Effective date: 19951107
|Jul 31, 2003||AS||Assignment|
Owner name: GENUITY SOLUTIONS INC., MASSACHUSETTS
Free format text: ASSIGNMENT OF ASSIGNORS INTEREST;ASSIGNOR:BBN CORPORATION;REEL/FRAME:013835/0802
Effective date: 20000405
|Sep 26, 2003||AS||Assignment|
Owner name: GTE SERVICES CORPORATION, TEXAS
Free format text: ASSIGNMENT OF ASSIGNORS INTEREST;ASSIGNOR:GENUITY SOLUTIONS INC.;REEL/FRAME:014007/0403
Effective date: 20000628
|Oct 1, 2003||AS||Assignment|
Owner name: VERIZON CORPORATE SERVICES GROUP INC., NEW YORK
Free format text: CHANGE OF NAME;ASSIGNOR:GTE SERVICE CORPORATION;REEL/FRAME:014015/0900
Effective date: 20011214
|May 26, 2004||AS||Assignment|
Owner name: BBNT SOLUTIONS LLC, MASSACHUSETTS
Free format text: ASSIGNMENT OF ASSIGNORS INTEREST;ASSIGNOR:VERIZON CORPORATE SERVICES GROUP INC.;REEL/FRAME:014696/0756
Effective date: 20010421
|Jun 9, 2004||AS||Assignment|
Owner name: FLEET NATIONAL BANK, AS AGENT, MASSACHUSETTS
Free format text: PATENT AND TRADEMARKS SECURITY AGREEMENT;ASSIGNOR:BBNT SOLUTIONS LLC;REEL/FRAME:014709/0549
Effective date: 20040326
|Oct 1, 2004||FPAY||Fee payment|
Year of fee payment: 8
|Jul 18, 2005||AS||Assignment|
Owner name: BBNT SOLUTIONS LLC, MASSACHUSETTS
Free format text: CORRECTION OF EXCECUTION DATE OF ASSIGNMENT RECORD;ASSIGNOR:VERIZON CORPORATE SERVICES GROUP INC.;REEL/FRAME:016621/0835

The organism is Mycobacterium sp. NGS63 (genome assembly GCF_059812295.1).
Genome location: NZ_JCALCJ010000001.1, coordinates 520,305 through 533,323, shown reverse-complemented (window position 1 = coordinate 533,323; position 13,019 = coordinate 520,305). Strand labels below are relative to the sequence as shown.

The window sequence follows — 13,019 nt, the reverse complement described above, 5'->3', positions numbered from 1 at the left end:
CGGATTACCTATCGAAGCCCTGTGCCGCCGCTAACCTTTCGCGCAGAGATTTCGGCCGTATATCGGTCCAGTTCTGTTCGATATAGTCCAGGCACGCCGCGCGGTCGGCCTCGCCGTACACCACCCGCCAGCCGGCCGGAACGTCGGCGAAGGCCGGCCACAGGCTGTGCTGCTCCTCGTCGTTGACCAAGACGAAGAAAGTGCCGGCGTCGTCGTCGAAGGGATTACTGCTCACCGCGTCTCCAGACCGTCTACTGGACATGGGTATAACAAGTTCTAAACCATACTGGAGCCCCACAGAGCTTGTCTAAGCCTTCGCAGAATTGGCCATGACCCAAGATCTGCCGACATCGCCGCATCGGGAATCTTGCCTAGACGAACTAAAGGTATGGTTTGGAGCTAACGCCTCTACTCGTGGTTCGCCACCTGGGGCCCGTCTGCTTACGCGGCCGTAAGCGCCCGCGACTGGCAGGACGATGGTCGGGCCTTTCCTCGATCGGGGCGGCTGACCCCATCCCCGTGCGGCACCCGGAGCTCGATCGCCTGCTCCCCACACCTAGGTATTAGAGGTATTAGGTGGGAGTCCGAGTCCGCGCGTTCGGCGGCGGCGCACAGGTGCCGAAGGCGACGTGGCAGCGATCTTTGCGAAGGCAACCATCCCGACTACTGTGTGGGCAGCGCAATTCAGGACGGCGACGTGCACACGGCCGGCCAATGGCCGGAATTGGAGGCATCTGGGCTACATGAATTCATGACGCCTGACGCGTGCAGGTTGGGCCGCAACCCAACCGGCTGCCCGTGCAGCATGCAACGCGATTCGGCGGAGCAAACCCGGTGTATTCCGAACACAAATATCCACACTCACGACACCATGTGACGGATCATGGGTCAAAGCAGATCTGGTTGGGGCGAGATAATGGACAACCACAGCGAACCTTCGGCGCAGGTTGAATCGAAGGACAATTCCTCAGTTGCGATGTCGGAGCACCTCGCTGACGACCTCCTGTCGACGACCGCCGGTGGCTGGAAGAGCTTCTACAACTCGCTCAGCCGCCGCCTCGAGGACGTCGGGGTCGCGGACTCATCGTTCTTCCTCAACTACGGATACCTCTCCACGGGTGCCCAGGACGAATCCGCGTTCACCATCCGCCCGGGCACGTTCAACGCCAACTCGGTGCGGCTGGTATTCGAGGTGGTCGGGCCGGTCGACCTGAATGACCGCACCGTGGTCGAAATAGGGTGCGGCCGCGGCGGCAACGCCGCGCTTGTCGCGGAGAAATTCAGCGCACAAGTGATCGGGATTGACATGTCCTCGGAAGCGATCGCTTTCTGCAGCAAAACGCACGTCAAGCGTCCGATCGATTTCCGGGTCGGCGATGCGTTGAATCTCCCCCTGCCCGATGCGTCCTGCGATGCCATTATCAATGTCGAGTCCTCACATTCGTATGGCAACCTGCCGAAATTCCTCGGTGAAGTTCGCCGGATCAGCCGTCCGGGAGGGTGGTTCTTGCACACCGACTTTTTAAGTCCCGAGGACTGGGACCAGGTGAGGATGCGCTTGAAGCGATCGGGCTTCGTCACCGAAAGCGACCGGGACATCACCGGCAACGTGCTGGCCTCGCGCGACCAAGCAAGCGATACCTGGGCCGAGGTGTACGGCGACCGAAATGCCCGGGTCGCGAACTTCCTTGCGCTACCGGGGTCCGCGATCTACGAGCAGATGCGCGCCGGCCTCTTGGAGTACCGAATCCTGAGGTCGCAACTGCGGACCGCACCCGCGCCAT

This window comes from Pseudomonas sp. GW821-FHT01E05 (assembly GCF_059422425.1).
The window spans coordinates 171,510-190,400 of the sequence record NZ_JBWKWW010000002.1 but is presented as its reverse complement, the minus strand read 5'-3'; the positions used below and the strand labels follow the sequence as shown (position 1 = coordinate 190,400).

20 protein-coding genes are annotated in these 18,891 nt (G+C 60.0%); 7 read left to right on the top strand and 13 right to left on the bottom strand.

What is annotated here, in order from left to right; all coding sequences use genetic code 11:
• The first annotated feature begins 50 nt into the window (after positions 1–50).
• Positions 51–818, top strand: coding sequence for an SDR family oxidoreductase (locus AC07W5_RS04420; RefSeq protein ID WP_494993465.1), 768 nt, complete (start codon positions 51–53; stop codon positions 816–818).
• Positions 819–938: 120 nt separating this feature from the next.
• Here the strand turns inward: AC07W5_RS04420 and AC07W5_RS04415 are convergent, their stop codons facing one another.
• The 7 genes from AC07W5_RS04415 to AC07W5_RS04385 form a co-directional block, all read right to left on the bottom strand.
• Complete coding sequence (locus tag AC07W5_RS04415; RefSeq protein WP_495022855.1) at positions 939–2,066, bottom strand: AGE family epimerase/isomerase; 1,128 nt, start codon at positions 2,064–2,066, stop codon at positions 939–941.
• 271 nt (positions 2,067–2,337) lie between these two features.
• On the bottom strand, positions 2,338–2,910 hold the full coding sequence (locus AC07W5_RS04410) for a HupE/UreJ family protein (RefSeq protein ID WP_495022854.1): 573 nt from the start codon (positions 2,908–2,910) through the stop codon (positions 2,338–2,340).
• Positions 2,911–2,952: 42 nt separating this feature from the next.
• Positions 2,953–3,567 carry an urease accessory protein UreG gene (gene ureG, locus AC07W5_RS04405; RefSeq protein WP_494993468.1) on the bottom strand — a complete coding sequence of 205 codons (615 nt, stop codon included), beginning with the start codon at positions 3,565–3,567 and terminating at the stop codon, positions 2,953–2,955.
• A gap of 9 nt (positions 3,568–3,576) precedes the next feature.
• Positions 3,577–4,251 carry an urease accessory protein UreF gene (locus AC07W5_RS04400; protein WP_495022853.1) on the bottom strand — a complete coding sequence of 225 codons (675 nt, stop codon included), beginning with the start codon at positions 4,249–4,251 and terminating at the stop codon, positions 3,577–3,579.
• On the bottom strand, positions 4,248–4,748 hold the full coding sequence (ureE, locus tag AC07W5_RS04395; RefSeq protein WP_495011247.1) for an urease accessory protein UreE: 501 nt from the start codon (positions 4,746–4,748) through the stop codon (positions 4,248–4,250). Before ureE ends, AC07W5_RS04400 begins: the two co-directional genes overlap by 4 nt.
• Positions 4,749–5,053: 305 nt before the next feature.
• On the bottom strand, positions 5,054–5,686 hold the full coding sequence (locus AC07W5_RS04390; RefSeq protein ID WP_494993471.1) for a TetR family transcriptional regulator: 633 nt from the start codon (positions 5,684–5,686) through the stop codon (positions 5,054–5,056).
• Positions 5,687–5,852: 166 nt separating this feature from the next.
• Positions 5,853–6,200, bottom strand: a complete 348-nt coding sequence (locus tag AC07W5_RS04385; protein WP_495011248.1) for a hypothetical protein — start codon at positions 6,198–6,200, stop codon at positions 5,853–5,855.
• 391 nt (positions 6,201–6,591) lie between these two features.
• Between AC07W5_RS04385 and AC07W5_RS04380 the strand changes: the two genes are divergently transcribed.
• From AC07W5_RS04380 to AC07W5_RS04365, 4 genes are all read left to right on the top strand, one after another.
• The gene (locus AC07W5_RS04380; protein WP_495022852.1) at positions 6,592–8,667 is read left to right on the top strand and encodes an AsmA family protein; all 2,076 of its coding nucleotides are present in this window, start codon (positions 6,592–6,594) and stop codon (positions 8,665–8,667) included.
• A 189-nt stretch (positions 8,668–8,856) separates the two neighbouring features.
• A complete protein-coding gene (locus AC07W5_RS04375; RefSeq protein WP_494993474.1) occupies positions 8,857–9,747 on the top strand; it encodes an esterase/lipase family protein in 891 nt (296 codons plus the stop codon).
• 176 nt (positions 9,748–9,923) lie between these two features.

Effective date: 20040421
Owner name: BBNT SOLUTIONS LLC, MASSACHUSETTS
Free format text: CORRECTIVE ASSIGNMENT TO CORRECT THE EXECUTION DATE PREVIOUSLY RECORDED AT REEL: 014696 FRAME: 0756. ASSIGNOR(S) HEREBY CONFIRMS THE ASSIGNMENT;ASSIGNOR:VERIZON CORPORATE SERVICES GROUP INC.;REEL/FRAME:016621/0835
Effective date: 20040421
|Mar 2, 2006||AS||Assignment|
Owner name: BBN TECHNOLOGIES CORP., MASSACHUSETTS
Free format text: MERGER;ASSIGNOR:BBNT SOLUTIONS LLC;REEL/FRAME:017262/0680
Effective date: 20060103
|Sep 18, 2008||FPAY||Fee payment|
Year of fee payment: 12
|Oct 8, 2009||AS||Assignment|
Owner name: RAYTHEON COMPANY, MASSACHUSETTS
Free format text: ASSIGNMENT OF ASSIGNORS INTEREST;ASSIGNOR:BBN TECHNOLOGIES CORP.;REEL/FRAME:023337/0899
Effective date: 20071023
|Oct 9, 2009||AS||Assignment|
Owner name: BBN TECHNOLOGIES HOLDING CORP., MASSACHUSETTS
Free format text: PARTIAL RELEASE OF SECURITY INTEREST;ASSIGNOR:BANK OF AMERICA, N.A. (AS SUCCESSOR TO FLEET NATIONALBANK);REEL/FRAME:023355/0899
Effective date: 20060327
|Oct 27, 2009||AS||Assignment|
Owner name: BBN TECHNOLOGIES CORP. (AS SUCCESSOR BY MERGER TO
Free format text: RELEASE OF SECURITY INTEREST;ASSIGNOR:BANK OF AMERICA, N.A. (SUCCESSOR BY MERGER TO FLEET NATIONAL BANK);REEL/FRAME:023427/0436
Effective date: 20091026